Discovery of the claims file – some limitationsNovember 11, 2017
Celani v Allstate Indem. Co., 2017 NY Slip Op 07799 (4th Dept. 2017)
(1) Contrary to defendant’s contention, the court properly ordered disclosure of pre-disclaimer claim notes containing statements made by the father. It is well settled that “there must be full disclosure of accident reports prepared in the ordinary course of business that were motivated at least in part by a business concern other than preparation for litigation” (Calkins v Perry, 168 AD2d 999, 999 [4th Dept 1990]; see Beaumont v Smyth, 306 AD2d 921, 921 [4th Dept 2003]). Here, the father made his statements to defendant’s investigators before defendant made the decision to disclaim, and there is no dispute that defendant’s employees relied on those statements in making that decision.”
(2)We agree with defendant, however, that the court abused its discretion in granting that part of plaintiff’s motion seeking disclosure of the legal opinion of outside counsel and pre-disclaimer claim notes related thereto and denying that part of defendant’s cross motion seeking a protective order with respect to those items, and we therefore modify the order accordingly. Although reports prepared in the regular course of business are discoverable (see Lalka v ACA Ins. Co., 128 AD3d 1508, 1508-1509 [4th Dept 2015]), documents prepared by an attorney that are “primarily and predominantly of a legal character,” and made to furnish legal services, are absolutely privileged and not discoverable, regardless of whether there was pending litigation at the time they were prepared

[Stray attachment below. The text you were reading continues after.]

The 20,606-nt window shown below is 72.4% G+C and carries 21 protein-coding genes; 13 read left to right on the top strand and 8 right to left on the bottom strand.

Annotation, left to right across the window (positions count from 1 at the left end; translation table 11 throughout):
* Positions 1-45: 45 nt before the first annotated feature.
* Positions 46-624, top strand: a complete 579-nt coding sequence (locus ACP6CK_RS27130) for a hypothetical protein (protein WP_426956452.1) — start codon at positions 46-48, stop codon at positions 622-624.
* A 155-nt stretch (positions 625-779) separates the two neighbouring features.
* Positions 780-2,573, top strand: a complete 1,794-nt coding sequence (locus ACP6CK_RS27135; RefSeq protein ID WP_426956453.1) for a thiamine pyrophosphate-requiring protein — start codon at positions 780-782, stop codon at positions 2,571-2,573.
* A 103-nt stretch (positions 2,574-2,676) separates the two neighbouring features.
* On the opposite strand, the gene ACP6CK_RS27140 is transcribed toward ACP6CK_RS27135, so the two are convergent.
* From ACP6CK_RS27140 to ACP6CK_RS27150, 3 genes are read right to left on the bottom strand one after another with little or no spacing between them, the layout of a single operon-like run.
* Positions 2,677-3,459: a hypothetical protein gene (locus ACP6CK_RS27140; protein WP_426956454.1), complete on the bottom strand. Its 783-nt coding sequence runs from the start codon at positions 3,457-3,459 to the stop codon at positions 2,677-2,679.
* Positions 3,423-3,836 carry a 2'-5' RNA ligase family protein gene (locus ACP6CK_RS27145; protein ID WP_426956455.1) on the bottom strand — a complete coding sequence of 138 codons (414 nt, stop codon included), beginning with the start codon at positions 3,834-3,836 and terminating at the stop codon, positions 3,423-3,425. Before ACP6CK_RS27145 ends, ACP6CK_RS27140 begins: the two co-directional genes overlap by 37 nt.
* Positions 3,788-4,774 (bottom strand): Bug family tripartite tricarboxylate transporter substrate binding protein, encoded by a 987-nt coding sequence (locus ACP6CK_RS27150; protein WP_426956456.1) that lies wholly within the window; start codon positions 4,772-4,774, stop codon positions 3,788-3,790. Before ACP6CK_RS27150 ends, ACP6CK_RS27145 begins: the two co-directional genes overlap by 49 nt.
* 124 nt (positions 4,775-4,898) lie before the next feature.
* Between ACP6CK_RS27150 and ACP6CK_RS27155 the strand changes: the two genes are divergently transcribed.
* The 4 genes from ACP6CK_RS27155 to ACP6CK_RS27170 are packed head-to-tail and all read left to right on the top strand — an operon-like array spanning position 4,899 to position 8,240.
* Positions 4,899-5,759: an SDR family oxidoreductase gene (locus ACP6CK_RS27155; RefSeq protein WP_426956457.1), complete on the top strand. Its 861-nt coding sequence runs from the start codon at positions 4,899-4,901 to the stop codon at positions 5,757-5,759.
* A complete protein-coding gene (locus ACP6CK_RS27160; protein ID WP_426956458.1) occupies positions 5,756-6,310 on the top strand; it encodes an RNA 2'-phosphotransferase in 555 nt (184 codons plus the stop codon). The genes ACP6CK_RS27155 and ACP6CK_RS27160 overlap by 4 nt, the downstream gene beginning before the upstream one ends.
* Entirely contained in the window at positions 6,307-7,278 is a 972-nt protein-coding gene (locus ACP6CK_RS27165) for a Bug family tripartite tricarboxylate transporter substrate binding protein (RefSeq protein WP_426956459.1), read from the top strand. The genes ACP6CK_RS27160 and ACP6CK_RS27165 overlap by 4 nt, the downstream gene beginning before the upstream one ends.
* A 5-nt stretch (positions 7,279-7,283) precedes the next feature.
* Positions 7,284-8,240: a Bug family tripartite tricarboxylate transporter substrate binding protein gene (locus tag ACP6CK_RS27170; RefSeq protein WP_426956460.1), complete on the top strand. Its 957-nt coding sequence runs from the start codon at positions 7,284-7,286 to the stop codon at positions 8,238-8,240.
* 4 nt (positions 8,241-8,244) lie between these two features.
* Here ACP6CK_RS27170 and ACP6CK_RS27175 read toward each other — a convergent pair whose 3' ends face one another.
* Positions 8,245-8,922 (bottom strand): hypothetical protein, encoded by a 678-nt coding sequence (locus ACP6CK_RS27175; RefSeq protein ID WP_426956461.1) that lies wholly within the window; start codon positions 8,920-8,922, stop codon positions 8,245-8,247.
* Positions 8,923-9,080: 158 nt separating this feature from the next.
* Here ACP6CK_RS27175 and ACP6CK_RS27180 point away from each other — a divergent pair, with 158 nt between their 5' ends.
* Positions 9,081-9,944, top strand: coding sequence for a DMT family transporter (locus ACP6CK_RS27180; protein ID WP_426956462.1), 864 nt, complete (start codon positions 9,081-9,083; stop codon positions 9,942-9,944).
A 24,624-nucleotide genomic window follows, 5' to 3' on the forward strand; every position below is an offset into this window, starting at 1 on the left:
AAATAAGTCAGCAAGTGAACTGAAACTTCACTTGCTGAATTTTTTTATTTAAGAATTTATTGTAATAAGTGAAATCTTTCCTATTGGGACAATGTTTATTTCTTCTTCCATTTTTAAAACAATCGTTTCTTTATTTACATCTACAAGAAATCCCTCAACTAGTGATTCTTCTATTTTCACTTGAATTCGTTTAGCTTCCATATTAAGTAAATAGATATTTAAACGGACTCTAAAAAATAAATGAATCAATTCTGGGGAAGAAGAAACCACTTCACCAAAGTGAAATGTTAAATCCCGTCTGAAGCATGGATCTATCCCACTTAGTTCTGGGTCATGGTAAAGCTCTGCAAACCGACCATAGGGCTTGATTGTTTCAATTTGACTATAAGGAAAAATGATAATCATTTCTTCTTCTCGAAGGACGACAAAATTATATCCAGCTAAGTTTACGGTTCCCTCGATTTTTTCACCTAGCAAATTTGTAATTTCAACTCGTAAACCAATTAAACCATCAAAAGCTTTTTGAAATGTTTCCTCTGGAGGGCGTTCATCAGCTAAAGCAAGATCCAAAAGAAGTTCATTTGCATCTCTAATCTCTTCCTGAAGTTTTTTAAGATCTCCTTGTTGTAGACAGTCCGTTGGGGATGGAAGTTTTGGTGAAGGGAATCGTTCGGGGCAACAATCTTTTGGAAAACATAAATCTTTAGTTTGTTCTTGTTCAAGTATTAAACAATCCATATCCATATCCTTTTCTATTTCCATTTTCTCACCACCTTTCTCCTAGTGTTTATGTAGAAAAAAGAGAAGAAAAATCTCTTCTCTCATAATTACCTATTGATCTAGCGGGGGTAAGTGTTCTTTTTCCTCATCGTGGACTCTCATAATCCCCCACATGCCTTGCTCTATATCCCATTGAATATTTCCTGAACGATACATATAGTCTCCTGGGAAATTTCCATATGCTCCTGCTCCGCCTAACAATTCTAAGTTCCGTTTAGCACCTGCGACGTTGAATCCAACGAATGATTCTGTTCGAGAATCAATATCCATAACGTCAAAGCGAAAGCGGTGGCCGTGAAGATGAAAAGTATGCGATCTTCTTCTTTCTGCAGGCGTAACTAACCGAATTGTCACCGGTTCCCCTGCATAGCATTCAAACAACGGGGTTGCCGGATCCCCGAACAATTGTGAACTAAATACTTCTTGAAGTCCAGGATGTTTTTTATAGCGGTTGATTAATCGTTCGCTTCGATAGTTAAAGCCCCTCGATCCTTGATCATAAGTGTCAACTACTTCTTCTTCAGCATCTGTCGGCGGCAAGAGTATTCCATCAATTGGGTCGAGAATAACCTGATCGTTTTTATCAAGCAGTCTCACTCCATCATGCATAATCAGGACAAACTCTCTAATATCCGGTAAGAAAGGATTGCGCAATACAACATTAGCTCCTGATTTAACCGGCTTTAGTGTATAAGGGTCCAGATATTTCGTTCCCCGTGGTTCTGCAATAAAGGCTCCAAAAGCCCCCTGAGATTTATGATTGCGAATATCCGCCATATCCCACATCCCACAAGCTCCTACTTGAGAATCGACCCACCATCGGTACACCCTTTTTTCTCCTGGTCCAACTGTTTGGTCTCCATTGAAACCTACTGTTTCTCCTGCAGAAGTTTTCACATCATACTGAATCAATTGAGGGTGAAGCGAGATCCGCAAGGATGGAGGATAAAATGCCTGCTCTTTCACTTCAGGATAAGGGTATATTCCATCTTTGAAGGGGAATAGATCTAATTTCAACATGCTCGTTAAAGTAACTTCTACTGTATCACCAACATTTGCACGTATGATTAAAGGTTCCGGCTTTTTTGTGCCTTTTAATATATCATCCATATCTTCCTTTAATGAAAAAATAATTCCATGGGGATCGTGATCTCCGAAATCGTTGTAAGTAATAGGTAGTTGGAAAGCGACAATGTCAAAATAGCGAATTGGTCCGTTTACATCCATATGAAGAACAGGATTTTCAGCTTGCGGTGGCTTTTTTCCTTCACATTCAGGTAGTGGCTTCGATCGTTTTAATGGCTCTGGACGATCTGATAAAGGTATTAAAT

** Note, this differs from the case from the First Department where the attorney was acting in a mixed role of fact finder and lawyer **
(3) We conclude that the court abused its discretion in granting that part of plaintiff’s motion seeking disclosure of defendant’s claim investigation manual and denying that part of defendant’s cross motion with respect thereto without first conducting an in camera review. As the moving party, plaintiff had the burden of demonstrating that “the method of discovery sought will result in the disclosure of relevant evidence or is reasonably calculated to lead to the discovery of information bearing on the claims” (Crazytown Furniture v Brooklyn Union Gas Co., 150 AD2d 420, 421 [2d Dept 1989]; see Quinones v 9 E. 69th St., LLC, 132 AD3d 750, 750 [2d Dept 2015]). Inasmuch as the employee of defendant who made the ultimate decision to disclaim testified that the manual did not contain a definition of “resident,” the court should have reviewed the manual in camera to determine whether it contained information material and relevant to the issues to be decided in the action
** The claims investigation manual is possibly privileged.